Listening to Don Rascoe reminisce about his time as a student at Sam Houston State University in the late 1960s, it is hard not to get caught up in his fervent love for the university.
“Sam Houston was a real homey, comfortable place,” he said. “We were here for just a snapshot of our lives but it was a snapshot that really affected us. I’ve been gone for 30-something years but it still feels real.”
Rascoe, 59, graduated as a journalism major in 1969. He works and lives in Ellicott City, Md. now but remains as active as possible within the university. He’s made several trips back to Huntsville to visit the campus and with it, old friends and professors. His most recent visit being this week, which will be capped off with a road trip to Austin to cheer on the Bearkats take on the University of Texas Longhorns. He made numerous lifelong friends many of whom were professors and even met his wife at Sam, so it seems only natural, perhaps, that Rascoe would feel the strong connection he does.
“I’ve always felt this tug to come back,” he said. “My life as I know it started here.”
The majority of Rascoe’s time was spent working for “The Houstonian” back when it was still inside the Thomason Building and it is there he developed the sense of community he carries with him today.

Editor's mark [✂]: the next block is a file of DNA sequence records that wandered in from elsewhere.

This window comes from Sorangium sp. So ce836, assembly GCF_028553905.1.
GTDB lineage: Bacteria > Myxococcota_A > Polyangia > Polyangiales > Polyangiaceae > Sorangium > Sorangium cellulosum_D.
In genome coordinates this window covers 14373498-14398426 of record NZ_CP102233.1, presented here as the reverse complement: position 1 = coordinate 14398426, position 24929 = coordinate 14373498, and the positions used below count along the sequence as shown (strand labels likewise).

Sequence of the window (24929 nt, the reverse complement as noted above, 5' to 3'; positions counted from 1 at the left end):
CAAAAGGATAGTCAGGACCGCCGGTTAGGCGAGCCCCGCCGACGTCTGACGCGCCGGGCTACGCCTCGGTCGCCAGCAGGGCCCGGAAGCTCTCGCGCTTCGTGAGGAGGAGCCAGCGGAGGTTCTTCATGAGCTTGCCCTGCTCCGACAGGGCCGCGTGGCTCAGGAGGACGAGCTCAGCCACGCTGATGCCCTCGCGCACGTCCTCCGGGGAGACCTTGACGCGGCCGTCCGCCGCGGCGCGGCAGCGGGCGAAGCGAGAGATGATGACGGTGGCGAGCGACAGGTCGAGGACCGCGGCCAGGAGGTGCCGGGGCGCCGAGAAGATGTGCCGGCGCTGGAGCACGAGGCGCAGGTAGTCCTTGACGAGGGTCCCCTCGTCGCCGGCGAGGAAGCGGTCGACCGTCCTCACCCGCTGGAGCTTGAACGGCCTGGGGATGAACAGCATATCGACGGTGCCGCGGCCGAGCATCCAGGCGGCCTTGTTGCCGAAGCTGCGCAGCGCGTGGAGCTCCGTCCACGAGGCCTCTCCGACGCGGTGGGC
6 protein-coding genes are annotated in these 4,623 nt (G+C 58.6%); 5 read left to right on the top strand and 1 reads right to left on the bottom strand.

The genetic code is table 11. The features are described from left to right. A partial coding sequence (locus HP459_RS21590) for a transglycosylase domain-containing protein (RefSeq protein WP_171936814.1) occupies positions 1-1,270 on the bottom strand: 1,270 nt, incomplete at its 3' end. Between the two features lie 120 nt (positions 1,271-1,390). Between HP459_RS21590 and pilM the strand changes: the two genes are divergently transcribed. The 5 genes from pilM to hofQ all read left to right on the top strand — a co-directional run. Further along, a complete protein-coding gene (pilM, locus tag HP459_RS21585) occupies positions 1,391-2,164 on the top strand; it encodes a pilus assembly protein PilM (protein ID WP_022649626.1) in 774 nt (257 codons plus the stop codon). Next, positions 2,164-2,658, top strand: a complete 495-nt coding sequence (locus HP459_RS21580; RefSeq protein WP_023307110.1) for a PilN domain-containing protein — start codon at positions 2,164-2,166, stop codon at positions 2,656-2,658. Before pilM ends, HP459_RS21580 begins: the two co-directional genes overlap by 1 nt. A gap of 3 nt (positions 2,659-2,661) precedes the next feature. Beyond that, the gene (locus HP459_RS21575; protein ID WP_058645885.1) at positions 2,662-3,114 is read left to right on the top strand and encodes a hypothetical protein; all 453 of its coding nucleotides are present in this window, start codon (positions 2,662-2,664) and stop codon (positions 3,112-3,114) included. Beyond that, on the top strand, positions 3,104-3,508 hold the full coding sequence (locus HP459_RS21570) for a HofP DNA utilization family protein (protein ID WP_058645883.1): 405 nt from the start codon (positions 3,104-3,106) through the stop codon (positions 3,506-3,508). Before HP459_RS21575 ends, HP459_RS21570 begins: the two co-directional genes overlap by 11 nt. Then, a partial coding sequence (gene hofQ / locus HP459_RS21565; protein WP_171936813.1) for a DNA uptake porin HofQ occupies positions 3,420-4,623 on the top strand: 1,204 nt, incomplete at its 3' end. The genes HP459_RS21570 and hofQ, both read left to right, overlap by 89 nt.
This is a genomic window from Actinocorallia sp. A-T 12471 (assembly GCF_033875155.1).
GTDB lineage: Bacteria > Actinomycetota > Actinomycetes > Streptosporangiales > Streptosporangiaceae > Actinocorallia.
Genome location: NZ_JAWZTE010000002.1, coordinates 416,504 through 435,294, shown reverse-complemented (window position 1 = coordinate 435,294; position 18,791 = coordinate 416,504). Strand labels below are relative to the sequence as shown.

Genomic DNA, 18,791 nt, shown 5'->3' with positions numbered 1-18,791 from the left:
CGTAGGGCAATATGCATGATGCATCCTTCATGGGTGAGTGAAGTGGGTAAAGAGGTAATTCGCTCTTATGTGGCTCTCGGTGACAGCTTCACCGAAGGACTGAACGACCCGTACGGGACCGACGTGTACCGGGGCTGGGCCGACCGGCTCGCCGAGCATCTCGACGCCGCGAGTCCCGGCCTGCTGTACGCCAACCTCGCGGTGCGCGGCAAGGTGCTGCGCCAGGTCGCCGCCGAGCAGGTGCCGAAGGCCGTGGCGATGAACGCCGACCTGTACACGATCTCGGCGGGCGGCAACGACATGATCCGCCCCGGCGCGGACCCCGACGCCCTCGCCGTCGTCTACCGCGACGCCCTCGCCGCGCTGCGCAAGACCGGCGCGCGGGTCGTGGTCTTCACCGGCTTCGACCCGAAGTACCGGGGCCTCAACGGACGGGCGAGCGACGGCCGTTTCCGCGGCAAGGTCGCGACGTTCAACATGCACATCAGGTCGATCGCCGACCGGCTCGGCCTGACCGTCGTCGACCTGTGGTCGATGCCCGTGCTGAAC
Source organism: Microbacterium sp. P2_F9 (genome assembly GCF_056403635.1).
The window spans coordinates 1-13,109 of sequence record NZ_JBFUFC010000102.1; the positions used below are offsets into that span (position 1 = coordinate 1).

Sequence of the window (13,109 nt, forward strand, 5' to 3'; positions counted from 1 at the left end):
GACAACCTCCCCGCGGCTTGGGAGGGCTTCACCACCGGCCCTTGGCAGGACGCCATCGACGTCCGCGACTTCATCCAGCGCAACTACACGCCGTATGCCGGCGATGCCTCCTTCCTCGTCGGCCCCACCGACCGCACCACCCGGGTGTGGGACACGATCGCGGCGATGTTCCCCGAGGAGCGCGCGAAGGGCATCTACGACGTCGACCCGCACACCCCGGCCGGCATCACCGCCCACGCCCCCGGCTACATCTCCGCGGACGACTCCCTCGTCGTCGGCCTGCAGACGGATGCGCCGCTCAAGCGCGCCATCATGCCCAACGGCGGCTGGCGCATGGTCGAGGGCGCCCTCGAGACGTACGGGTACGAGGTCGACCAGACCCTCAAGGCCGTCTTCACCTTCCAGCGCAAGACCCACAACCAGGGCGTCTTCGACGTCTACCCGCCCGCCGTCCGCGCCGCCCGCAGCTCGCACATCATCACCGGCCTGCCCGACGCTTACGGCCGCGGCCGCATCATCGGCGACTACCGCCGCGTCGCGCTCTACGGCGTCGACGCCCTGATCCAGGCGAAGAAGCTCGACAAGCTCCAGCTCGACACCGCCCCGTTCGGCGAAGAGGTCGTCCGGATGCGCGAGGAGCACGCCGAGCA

“I started hanging out at “The Houstonian” office as a freshman, that seemed to be where the action was, and waited for the good looking senior girls asked me to do something. They finally did, I’d write headlines or a cutline and… next thing you know you really become a part of the fabric, he said. “It was so much fun being a part of something because we all seemed to work together. Pretty much any time we weren’t in class we were in the newsroom.”
Those bonds have stood the test of time as Rascoe still keeps in touch with many of his college buddies professors included taking time to e-mail them or even meet up with them during his visits back to Huntsville.
Age, distance and time often create insurmountable barriers between people but
Rascoe said its always just like old times when meeting up with familiar faces.
“When I see them it’s like time hasn’t passed. You just pick where you left off, catch up, and laugh at the same stories.”
SHSU was much smaller and the student population has more than doubled since his time there when he attended and several of the landmarks he knew so well no longer exist.
“We actually have to give directions by where things used to be,” Rascoe said, chuckling.
Though, for as much change as has taken place around the campus since he graduated, he doesnt bemoan the university for its expansion but instead embraces it wholeheartedly.
“I love coming back and walking through the campus to see the buildings and dorms, it’s just beautiful,” Rascoe said. “I lived in White Hall and would have loved to live in a place like Sam Houston Village. We all wanted to live in Frehls because they were like mini-apartments, but it was an all-girls dorm so there was no getting in there.”
Rascoe encouraged students to remain as involved with their alma matter as possible.
“I guess Im a little geeky about these sorts of things but the sense of belonging is constant. You were part of something that was here long before you were and you hope it will be there a long time after you were gone,” he said.
Rascoe said he greatly anticipates Saturdays game versus the Longhorns.
“I predict a good, fun time. The score on something like this is meaningless,” he said. “I always wanted to see Texas play but I never thought it would be against Sam Houston.”